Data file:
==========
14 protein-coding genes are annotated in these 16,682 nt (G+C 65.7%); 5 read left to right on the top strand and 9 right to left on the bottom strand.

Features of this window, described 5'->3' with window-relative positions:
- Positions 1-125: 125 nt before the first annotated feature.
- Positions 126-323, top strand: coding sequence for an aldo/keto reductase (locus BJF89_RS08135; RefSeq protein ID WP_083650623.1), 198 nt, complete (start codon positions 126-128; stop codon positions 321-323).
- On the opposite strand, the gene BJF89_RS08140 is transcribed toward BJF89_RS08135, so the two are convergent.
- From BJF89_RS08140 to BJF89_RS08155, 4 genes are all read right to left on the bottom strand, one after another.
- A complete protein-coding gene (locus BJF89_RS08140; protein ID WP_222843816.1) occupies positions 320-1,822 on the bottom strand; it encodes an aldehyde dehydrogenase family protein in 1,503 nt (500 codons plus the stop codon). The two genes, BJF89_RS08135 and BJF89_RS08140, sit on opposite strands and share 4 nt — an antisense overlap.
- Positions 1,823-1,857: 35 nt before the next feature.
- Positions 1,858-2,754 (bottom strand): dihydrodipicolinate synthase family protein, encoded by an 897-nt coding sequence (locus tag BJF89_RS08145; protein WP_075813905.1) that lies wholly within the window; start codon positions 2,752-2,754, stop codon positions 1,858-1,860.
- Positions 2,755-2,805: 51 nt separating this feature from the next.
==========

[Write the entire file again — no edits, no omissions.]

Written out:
14 protein-coding genes are annotated in these 16,682 nt (G+C 65.7%); 5 read left to right on the top strand and 9 right to left on the bottom strand.

Features of this window, described 5'->3' with window-relative positions:
- Positions 1-125: 125 nt before the first annotated feature.
- Positions 126-323, top strand: coding sequence for an aldo/keto reductase (locus BJF89_RS08135; RefSeq protein ID WP_083650623.1), 198 nt, complete (start codon positions 126-128; stop codon positions 321-323).
- On the opposite strand, the gene BJF89_RS08140 is transcribed toward BJF89_RS08135, so the two are convergent.
- From BJF89_RS08140 to BJF89_RS08155, 4 genes are all read right to left on the bottom strand, one after another.
- A complete protein-coding gene (locus BJF89_RS08140; protein ID WP_222843816.1) occupies positions 320-1,822 on the bottom strand; it encodes an aldehyde dehydrogenase family protein in 1,503 nt (500 codons plus the stop codon). The two genes, BJF89_RS08135 and BJF89_RS08140, sit on opposite strands and share 4 nt — an antisense overlap.
- Positions 1,823-1,857: 35 nt before the next feature.
- Positions 1,858-2,754 (bottom strand): dihydrodipicolinate synthase family protein, encoded by an 897-nt coding sequence (locus tag BJF89_RS08145; protein WP_075813905.1) that lies wholly within the window; start codon positions 2,752-2,754, stop codon positions 1,858-1,860.
- Positions 2,755-2,805: 51 nt separating this feature from the next.